Social Determinants of Health
Conditions in the places where people live, learn, work, and play affect a wide range of health risks and outcomes. These conditions are known as Social Determinants of Health (SDOH).
This report presents an overview of the data related to social determinants in the United States. It explores data on cost-burdened housing, poverty, and food insecurity. Communities with inadequate housing, low household incomes, or lack of access to healthy food may be at risk of poor health outcomes. Applying research on social determinants can improve well-being for Americans.
Cost-Burdened Housing in the United States
Cost-burdened housing units are residences in whose occupants spend 30% of more of their household income on housing costs—rent, utilities, homeowner costs, taxes, and other costs related to housing. People who spend 30% or more of their income on housing may lack financial security. They may have difficulty saving enough funds to cope with unplanned expenses.
Poverty and Child Poverty in the United States
The American Community Survey (ACS) uses the federal poverty line threshold to determine poverty status for families and individuals. If a family's total income is less than the corresponding threshold, then that family and every individual in it is considered in poverty.
Poverty is an extreme condition. The National Center for Children in Poverty reported that the level of income families typically require to make ends meet is nearly twice the federal poverty thresholds. While the poverty thresholds are adjusted each year based on inflation, they do not reflect regional differences in cost of living: the poverty thresholds are the same everywhere in the United States. The Census states: "Although the thresholds in some sense reflect a family’s needs, they are intended for use as a statistical yardstick, not as a complete description of what people and families need to live."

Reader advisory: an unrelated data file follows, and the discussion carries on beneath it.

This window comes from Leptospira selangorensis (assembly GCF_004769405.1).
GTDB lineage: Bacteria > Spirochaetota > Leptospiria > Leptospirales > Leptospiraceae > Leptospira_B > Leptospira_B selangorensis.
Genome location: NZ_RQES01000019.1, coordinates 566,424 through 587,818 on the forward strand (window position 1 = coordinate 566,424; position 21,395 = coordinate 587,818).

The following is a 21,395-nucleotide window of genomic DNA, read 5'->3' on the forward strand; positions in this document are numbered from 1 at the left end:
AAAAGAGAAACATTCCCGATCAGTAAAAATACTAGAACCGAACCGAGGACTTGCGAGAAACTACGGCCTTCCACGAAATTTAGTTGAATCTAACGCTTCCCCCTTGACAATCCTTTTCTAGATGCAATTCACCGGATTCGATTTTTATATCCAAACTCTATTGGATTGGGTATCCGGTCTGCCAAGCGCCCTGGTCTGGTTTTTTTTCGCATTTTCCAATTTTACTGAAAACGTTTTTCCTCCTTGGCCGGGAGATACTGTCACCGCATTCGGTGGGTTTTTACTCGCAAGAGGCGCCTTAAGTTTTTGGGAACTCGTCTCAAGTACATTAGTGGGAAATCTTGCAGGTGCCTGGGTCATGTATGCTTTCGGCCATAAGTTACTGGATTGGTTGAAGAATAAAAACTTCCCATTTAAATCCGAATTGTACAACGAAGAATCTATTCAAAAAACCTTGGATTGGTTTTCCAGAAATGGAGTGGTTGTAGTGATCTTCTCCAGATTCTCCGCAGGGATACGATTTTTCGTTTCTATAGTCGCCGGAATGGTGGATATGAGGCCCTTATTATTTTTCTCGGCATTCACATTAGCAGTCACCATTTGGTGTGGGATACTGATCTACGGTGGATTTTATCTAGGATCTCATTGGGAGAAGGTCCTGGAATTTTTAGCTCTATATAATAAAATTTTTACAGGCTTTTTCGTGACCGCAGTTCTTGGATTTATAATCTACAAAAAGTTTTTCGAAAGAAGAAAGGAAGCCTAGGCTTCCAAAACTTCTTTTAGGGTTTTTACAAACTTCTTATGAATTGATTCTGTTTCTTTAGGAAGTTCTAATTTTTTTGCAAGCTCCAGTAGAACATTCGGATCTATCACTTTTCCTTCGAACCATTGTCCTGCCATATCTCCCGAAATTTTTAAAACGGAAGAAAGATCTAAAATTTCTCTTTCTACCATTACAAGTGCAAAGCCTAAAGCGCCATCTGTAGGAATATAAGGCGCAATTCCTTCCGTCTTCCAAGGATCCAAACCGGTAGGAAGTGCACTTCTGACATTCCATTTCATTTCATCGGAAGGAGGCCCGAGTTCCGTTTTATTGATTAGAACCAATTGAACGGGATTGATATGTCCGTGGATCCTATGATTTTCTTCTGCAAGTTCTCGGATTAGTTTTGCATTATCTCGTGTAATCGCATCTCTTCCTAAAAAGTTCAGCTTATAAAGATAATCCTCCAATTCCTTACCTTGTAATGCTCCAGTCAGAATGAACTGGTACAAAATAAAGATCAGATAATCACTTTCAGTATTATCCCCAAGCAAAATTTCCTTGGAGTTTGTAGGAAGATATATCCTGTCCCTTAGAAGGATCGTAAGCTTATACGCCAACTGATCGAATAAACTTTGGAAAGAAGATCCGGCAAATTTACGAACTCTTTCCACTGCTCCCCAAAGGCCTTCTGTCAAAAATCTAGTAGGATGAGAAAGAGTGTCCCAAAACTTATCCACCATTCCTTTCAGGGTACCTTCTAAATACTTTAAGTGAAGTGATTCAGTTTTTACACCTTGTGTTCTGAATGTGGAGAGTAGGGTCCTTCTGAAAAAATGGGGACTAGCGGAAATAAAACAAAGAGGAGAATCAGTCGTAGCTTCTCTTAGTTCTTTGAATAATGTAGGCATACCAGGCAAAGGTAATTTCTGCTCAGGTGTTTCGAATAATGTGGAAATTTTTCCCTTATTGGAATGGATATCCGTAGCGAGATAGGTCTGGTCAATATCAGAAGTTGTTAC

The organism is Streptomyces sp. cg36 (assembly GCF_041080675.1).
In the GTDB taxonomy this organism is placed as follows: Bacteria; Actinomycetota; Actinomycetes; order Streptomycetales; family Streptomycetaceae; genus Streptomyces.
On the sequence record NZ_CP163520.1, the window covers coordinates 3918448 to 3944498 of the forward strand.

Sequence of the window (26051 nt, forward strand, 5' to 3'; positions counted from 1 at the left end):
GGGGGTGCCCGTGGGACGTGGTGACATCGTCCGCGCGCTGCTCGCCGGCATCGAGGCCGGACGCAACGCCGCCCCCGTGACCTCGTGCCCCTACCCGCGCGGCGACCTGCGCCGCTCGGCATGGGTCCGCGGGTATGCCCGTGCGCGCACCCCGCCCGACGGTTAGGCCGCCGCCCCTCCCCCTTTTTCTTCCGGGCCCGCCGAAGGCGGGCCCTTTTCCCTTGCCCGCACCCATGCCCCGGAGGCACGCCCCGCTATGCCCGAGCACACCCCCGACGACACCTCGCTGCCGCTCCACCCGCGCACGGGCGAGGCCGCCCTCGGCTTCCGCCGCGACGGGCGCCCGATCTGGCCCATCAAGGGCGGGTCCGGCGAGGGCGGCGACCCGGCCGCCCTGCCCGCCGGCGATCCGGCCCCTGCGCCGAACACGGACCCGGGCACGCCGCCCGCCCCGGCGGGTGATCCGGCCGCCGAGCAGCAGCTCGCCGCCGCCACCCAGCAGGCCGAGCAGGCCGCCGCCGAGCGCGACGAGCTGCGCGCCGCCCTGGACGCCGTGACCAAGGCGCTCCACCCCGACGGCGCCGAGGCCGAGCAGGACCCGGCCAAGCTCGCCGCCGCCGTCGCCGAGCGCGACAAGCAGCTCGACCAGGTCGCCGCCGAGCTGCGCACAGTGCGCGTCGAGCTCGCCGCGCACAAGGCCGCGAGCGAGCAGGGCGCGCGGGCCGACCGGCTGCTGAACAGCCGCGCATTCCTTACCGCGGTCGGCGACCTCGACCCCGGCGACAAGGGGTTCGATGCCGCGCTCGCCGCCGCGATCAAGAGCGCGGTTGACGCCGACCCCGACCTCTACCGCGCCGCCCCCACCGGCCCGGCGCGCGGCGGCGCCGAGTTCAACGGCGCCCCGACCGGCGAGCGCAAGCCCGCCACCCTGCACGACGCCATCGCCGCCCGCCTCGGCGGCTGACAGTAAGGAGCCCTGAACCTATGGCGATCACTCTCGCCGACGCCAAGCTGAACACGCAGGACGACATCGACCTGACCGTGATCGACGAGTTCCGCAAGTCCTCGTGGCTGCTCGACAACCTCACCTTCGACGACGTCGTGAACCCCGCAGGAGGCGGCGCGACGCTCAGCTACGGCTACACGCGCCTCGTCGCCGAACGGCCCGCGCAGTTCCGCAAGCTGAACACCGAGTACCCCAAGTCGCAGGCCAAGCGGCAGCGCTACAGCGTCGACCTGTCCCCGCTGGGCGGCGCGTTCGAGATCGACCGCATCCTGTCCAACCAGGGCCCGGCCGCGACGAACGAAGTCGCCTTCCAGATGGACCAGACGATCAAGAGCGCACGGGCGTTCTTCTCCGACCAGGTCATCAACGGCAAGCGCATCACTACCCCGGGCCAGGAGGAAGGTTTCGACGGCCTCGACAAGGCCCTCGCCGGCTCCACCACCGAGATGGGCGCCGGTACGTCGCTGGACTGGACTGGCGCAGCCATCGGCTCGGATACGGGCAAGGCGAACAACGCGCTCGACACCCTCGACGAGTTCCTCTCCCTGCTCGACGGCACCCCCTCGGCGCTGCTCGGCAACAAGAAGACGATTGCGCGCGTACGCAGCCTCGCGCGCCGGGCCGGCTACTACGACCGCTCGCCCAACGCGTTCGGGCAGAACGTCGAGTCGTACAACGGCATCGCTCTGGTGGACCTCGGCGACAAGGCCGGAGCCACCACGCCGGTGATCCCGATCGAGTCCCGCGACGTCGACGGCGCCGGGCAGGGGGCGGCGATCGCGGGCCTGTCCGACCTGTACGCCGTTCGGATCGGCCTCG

Food Insecurity in the United States
Food insecurity measures the percent of households lacking consistent access to adequate healthy food. Households with extreme food insecurity may face hunger. The map below, based on data from Feeding America: Map the Meal Gap, compares rates of food insecurity across states.
About the Data
• Cost-burdened housing data was calculated by LiveStories from the American Community Survey (ACS), table B25106. The calculation sums all housing units where housing costs comprise 30% or more of the occupants' household income, and also sums households with zero or negative income. This sum is then divided by the total number of occupied housing units and multiplied by 100. For owner-occupied housing units, the costs are monthly owner costs; for renter-occupied units, the costs are gross rent.
• Poverty and child poverty rate data is from ACS table S1701.
• Food insecurity data are estimates published by Feeding America. Citation: Gundersen, C., A. Dewey, M. Kato, A. Crumbaugh & M. Strayer. The most recent data is from: "Map the Meal Gap 2019: A Report on County and Congressional District Food Insecurity and County Food Cost in the United States in 2017." Feeding America, 2019. Details about their methodology can be found here.
This report uses the Census Bureau Data API but is not endorsed or certified by the Census Bureau.